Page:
Butler Steps Up for Lakers
Caron Butler limped to his locker, clutching a small plastic bag filled with confirmation of a busy night.
There were three rolls of athletic tape, two rolls of pre-wrap and one satisfied customer with zero complaints despite sustaining a sprained ankle.
In the ever-evolving search to find capable scorers to complement Kobe Bryant, Butler stepped out from behind the curtain Sunday with 22 points on 10-for-14 shooting in the Lakers’ 106-90 victory over the Atlanta Hawks before 18,997 at Staples Center.
Butler’s only misstep -- he landed on the foot of Hawk guard Royal Ivey while jumping for a rebound -- led to a moderate sprain, but he stuck around long enough to make sure the Lakers avoided their first 1-3 start since 1995.
“I thought it was a great, great game for him,” Laker Coach Rudy Tomjanovich said. "[He had] energy and really nice rotation on his shots from the corner and then just attacking that basket. He’s a developing player and that was a great step in the right direction.”
Bryant scored 24 points on six-for-12 shooting and had six assists on a night when six Lakers had more than 10 points. Chris Mihm, who scored a career-high 23 in the opener against Denver, had 19 points and 10 rebounds Sunday after two below-average games.
But the story was Butler, who began the evening by arriving three hours before tip-off and setting up shop at the basket across from where Bryant shoots before games. As Bryant worked on his one-on-one post moves with an assistant coach, Butler shot for almost half an hour from the arc, from the baseline, from the elbow.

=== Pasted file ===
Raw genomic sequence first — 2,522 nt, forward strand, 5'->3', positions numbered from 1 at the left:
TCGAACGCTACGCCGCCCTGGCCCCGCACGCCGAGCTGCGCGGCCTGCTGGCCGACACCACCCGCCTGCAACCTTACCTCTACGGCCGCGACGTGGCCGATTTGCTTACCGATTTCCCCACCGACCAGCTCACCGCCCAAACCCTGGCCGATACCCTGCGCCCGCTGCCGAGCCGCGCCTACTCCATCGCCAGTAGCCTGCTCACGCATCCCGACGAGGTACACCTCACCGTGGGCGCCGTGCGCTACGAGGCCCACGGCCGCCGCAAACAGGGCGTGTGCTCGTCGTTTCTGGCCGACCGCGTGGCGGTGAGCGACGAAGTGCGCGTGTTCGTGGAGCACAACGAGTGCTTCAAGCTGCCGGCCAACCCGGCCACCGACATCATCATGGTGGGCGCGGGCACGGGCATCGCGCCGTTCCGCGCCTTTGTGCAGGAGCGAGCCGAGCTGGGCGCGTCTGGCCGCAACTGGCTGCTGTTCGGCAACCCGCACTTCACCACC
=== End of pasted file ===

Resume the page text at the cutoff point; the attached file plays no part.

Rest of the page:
“I had to find rhythm,” said Butler, who had averaged 8.7 points while shooting 39.1%. “I had to get out there early. I try to follow the leader, Kobe. I told him I was coming out and he said that was a good idea. I think I’ll do it the rest of my career.”
Two weeks ago, Butler sustained a partially torn tendon in his right pinkie finger and was supposed to wear a splint for four to six weeks. That lasted all of three minutes in the Lakers’ next exhibition game, when Butler ditched the splint and scored 18 points in the first quarter against Seattle. Though it still hurts, he has gone splint-free on his shooting hand since then.
“I guess I’m going to have a bent little pinkie,” he said Sunday, shrugging.
Thinking big-picture, the victory was important for the Lakers, who set three records for offensive futility in an embarrassing loss to Utah Wednesday and followed it up with a home loss to San Antonio.
At the risk of ruining the fun, however, Sunday’s opponent went 1-7 in exhibition play and is now 0-3 in games that count. Essentially a two-man operation, the Hawks extract 40 minutes a game from Antoine Walker and Al Harrington, and hope to be close in the game’s final minutes.
They were out of luck by halftime.
Butler had made six of seven shots for 14 points to help stake the Lakers to a 59-45 advantage.
The only momentum-stopper came when Butler crumpled to the floor and grabbed his left ankle after coming down on Ivey’s foot with 8:16 left to play. The Lakers called a 20-second timeout. Butler stayed in the game. X-rays afterward were negative.
“It’s sore right now,” Butler said. “We’ll see what happens.”
The Lakers displayed the most balanced scoring they’ve had this season, showing selfless, and successful, play throughout the game.
There was Lamar Odom feeding Butler with a behind-the-back pass through the key for an easy two. There was Bryant finding Butler on a three-on-two break for another easy score. There were 21 assists, 14 more than they had in setting a Laker low against Utah.
“We’re sharing the ball,” said Odom, who had 11 points and 11 rebounds. “Sometimes you get caught up playing isolation one-on-one basketball like we did in Utah. That’s easy to defend. It’s harder when the ball is touching everyone’s fingertips.”